Social-Ecological Dynamics

Interior Alaska has few roads and a scattering of human settlements with only one urban center of moderate size, Fairbanks and the North Star Borough (pop size ~101,000). Rural settlements fall into two categories, those located on the road system, and smaller villages off the road system. Off-road rural villages are primarily situated on rivers and populated by Athabaskan Indians. On-the-road communities have more mixed ethnicity.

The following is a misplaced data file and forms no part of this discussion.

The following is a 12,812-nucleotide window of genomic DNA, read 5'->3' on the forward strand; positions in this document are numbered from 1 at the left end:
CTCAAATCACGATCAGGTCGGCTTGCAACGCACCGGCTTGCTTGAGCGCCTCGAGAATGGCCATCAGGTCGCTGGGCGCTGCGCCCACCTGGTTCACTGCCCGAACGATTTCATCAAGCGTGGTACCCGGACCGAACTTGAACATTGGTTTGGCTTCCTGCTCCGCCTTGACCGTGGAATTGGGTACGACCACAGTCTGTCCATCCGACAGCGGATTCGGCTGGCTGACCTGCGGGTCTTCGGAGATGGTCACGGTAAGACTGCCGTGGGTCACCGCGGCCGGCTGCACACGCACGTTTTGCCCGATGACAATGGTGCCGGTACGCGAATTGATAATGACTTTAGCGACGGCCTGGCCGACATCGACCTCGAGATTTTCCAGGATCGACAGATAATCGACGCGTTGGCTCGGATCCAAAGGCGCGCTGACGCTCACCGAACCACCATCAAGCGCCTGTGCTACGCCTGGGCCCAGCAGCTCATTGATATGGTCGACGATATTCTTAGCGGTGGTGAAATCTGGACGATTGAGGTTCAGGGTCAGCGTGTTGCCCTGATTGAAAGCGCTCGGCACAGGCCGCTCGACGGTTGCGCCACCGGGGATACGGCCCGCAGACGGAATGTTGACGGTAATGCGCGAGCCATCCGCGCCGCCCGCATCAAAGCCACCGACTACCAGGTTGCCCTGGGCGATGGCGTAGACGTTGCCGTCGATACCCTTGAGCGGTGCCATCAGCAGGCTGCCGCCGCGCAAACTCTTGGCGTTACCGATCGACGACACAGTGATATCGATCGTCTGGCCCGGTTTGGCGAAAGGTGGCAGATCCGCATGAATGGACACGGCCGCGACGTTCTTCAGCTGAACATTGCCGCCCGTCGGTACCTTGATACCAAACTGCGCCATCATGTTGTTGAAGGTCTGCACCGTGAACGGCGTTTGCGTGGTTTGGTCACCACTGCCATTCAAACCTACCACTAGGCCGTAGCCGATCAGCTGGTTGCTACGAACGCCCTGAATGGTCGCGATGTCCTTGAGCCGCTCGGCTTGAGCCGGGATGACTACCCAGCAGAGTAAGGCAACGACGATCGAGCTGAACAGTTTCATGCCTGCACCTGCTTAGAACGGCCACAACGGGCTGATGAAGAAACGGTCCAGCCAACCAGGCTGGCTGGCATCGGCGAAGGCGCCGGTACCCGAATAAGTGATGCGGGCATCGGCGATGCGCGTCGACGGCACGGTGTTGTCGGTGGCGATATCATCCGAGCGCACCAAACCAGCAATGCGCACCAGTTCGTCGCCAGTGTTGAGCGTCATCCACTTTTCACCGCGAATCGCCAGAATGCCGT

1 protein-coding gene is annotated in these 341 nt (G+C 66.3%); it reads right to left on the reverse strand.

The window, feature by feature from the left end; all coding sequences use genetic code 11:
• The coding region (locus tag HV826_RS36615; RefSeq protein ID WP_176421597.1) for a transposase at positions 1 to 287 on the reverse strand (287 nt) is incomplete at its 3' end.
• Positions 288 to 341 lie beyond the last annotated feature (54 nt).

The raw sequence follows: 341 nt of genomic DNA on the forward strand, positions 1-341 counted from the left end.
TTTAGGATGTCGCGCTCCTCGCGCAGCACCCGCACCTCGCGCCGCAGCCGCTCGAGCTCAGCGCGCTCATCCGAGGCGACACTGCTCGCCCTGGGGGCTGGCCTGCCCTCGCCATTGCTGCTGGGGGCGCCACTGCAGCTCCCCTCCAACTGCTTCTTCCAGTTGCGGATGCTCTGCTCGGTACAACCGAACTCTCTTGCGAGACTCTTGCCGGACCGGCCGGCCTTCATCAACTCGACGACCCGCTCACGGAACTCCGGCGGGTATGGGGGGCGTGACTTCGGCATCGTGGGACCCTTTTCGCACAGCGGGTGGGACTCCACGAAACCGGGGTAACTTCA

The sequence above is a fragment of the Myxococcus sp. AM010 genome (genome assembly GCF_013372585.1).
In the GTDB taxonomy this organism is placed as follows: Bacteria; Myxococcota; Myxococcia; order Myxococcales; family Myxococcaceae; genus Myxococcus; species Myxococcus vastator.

Harvestable resources are particularly important to all rural communities for food security and cultural identity associated with subsistence. These same resources are also of value to many urban residents who harvest wildlife and fish for food and recreation. Moose, caribou, salmon, and waterfowl are particularly important, as is timber as a source of fuelwood. The diversity of human settlements and their respective cultural perspectives on harvesting resources makes for significant contrasts in social-ecological conditions. For example, annual per capita harvest of wildlife in the Fairbanks area is ~10 kg whereas harvest by villagers of rural Interior Alaska is 206 kg. This contrast creates challenges for policy makers when allocating resources for harvesting, regulating access to hunting grounds and harvesting seasons, and managing land-use changes that potentially alter ecosystems, demographics, and economic systems. The complexity of changes in climate and disturbance regimes to the landscape adds to the challenge of resource management. For example, the increase in fire frequency alters wildlife habitat and timber resources and creates smoke conditions that have human health implications. The degradation of permafrost and timing of precipitation affects river levels, hinders travel and access to hunting grounds, and affects subsistence species in aquatic and terrestrial ecosystems. BNZ LTER social-ecological systems research builds on our past focus on select study communities of interior Alaska to examine contrasting conditions of the region with comparative studies to consider both the effects of changes on different types of communities as well as communities’ respective capacity to adapt and or transform in the face of these changes.

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